Given the fact that The Gallery Press published a selection of his poems in 2001 (with a fine introduction by Derek Mahon), it may be inaccurate to describe Patrick MacDonogh (1902-1961) as a "neglected poet." If you have not yet encountered his verse, it is well worth searching out. The following poems may be found in the The Gallery Press edition.
This wind that howls about our roof tonight
And tears live branches screaming from great trees
Tomorrow may have scarcely strength to ruffle
The rabbit's back to silver in the sun.
Dodona, in northern Greece, was reputed to be the site of a grove of oak trees in which an oracle spoke through the rustling of the leaves. In "Dodona's Oaks Were Still," a man heads to the hills to find solitude and truth. These are the closing lines:
He hoped to see the whole
Diverse and complicated world
Fold up and pack itself into his soul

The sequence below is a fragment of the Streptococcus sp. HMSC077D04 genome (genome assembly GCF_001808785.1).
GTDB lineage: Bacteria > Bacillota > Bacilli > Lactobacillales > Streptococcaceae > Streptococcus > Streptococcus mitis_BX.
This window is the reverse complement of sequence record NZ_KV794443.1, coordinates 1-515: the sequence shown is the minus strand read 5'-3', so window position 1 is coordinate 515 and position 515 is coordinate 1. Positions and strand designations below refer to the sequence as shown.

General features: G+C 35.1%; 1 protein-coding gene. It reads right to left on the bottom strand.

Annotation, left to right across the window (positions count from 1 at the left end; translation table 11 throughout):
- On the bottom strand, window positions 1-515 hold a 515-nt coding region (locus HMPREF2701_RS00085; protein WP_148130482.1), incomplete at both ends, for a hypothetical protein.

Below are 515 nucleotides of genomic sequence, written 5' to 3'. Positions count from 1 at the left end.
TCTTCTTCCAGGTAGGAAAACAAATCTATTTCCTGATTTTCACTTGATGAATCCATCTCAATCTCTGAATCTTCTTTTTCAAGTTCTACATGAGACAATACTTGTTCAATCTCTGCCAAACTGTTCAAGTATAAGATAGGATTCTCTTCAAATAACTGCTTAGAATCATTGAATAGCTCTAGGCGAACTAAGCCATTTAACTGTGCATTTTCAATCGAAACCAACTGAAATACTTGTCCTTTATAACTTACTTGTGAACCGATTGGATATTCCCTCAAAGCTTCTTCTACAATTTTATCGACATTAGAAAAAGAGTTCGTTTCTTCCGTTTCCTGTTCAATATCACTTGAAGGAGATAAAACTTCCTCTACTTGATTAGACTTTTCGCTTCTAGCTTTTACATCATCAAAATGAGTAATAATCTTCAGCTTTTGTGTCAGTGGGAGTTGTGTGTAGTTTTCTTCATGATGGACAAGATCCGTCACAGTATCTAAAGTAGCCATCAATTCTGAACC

The way a walnut's packed.
The lonely fool,
Squatting among the heavy mountain shapes,
Looked on the wet black branches and the red,
Followed the urgent branches to their tips
And back again through twig and stem to root,
Always alone and busy with himself,
Enquiring if this world of decent men
Must be hell's kitchen to the end of time,
Because of that old crime, incorrigible pride,
Strong powers of angels soured by impotence,
Rebellious godhead working its hot way
Through tangled veins.
He cried in pain towards the writhing trees,
But heard no voice.
Dodona's oaks were still.
And I will close with this:
Now I remember nothing of our love
So well as the crushed bracken and the wings
Of doves among dim branches far above --
Strange how the count of time revalues things!